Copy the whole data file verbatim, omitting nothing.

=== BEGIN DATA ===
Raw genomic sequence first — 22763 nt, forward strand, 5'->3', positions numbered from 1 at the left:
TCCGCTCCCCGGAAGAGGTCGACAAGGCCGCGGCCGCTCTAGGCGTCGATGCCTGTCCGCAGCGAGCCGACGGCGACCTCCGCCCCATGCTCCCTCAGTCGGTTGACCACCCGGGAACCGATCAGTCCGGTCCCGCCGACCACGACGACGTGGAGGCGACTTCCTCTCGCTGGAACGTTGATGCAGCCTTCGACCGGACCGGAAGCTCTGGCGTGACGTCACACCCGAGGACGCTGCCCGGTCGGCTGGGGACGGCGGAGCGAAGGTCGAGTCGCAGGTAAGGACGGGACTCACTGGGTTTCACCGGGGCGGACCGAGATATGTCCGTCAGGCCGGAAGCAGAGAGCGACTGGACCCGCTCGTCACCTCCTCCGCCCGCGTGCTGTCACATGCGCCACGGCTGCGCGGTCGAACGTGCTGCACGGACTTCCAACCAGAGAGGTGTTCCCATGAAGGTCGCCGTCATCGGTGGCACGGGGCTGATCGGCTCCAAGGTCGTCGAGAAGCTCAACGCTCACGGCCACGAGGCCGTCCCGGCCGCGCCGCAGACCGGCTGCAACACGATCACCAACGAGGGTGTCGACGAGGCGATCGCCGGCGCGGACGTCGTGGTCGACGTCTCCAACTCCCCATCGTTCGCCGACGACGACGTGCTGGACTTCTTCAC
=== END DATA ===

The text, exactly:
Raw genomic sequence first — 22763 nt, forward strand, 5'->3', positions numbered from 1 at the left:
TCCGCTCCCCGGAAGAGGTCGACAAGGCCGCGGCCGCTCTAGGCGTCGATGCCTGTCCGCAGCGAGCCGACGGCGACCTCCGCCCCATGCTCCCTCAGTCGGTTGACCACCCGGGAACCGATCAGTCCGGTCCCGCCGACCACGACGACGTGGAGGCGACTTCCTCTCGCTGGAACGTTGATGCAGCCTTCGACCGGACCGGAAGCTCTGGCGTGACGTCACACCCGAGGACGCTGCCCGGTCGGCTGGGGACGGCGGAGCGAAGGTCGAGTCGCAGGTAAGGACGGGACTCACTGGGTTTCACCGGGGCGGACCGAGATATGTCCGTCAGGCCGGAAGCAGAGAGCGACTGGACCCGCTCGTCACCTCCTCCGCCCGCGTGCTGTCACATGCGCCACGGCTGCGCGGTCGAACGTGCTGCACGGACTTCCAACCAGAGAGGTGTTCCCATGAAGGTCGCCGTCATCGGTGGCACGGGGCTGATCGGCTCCAAGGTCGTCGAGAAGCTCAACGCTCACGGCCACGAGGCCGTCCCGGCCGCGCCGCAGACCGGCTGCAACACGATCACCAACGAGGGTGTCGACGAGGCGATCGCCGGCGCGGACGTCGTGGTCGACGTCTCCAACTCCCCATCGTTCGCCGACGACGACGTGCTGGACTTCTTCAC